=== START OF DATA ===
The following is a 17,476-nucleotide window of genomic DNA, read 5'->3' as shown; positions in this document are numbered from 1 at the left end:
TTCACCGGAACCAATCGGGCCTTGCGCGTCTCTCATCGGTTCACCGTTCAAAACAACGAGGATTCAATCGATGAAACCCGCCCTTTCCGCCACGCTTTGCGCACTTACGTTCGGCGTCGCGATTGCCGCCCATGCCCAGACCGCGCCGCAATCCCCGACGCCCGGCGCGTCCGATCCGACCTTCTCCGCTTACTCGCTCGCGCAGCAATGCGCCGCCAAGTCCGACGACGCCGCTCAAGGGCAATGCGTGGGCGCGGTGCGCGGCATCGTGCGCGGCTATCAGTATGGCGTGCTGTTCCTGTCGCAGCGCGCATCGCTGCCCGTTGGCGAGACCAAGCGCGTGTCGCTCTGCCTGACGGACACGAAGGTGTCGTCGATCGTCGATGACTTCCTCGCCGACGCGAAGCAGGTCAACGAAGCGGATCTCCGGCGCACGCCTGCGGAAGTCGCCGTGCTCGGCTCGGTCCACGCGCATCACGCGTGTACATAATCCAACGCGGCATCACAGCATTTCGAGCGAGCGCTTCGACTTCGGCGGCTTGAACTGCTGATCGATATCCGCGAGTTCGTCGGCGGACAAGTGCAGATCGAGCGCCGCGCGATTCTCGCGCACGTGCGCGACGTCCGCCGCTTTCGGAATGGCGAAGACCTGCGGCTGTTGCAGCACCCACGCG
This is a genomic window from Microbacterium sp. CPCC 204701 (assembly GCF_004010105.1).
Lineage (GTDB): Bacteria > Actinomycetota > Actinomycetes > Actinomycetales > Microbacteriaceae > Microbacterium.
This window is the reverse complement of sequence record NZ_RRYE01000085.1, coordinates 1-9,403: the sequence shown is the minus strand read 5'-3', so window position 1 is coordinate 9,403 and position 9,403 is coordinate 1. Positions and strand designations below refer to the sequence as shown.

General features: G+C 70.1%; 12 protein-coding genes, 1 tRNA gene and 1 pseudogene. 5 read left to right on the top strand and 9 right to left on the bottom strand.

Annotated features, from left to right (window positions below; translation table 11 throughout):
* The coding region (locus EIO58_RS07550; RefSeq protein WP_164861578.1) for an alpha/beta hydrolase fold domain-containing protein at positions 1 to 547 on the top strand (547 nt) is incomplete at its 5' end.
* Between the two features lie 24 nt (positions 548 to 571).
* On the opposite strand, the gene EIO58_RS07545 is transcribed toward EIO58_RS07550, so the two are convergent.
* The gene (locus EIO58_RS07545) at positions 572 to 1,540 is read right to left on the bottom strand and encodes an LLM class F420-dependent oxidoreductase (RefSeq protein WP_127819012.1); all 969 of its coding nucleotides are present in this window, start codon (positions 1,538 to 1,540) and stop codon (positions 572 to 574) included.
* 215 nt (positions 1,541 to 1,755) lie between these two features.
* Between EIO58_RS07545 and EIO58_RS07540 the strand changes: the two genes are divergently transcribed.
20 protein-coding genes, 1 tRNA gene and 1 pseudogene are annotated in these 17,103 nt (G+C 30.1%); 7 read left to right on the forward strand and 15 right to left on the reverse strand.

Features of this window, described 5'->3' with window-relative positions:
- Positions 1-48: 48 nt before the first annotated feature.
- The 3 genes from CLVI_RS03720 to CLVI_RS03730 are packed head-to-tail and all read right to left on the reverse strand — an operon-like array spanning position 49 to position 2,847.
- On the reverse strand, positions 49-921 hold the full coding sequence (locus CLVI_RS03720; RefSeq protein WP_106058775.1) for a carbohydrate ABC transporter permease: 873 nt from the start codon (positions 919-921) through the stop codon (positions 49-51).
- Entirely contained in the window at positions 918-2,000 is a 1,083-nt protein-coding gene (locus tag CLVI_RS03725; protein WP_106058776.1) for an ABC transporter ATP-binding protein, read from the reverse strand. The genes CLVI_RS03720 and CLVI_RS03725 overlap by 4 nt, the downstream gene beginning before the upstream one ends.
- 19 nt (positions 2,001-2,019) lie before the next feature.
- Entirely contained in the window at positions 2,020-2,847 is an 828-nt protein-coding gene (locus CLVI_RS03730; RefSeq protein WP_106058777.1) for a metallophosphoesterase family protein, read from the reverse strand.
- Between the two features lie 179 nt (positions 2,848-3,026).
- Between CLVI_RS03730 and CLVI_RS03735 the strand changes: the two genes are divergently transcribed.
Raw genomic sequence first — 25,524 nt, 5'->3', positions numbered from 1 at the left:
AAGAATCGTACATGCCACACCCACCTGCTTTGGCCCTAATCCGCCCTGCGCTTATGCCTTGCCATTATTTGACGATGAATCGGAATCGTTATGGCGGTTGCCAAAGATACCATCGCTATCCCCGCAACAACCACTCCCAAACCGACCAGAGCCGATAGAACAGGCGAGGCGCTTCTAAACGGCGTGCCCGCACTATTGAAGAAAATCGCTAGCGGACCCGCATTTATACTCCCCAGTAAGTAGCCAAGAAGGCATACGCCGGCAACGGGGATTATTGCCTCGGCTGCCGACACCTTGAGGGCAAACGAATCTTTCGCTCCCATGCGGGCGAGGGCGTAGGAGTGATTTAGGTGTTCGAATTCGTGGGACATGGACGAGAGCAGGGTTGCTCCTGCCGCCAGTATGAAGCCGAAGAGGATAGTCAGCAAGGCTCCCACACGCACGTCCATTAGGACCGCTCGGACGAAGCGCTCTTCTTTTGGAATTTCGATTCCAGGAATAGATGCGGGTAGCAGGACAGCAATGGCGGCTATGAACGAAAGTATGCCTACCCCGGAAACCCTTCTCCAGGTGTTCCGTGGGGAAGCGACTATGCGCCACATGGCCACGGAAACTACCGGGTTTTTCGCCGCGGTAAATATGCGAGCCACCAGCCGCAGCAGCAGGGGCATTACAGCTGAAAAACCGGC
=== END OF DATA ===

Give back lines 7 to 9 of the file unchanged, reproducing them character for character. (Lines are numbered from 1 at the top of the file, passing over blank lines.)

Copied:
Annotated features, from left to right (window positions below; translation table 11 throughout):
* The coding region (locus EIO58_RS07550; RefSeq protein WP_164861578.1) for an alpha/beta hydrolase fold domain-containing protein at positions 1 to 547 on the top strand (547 nt) is incomplete at its 5' end.
* Between the two features lie 24 nt (positions 548 to 571).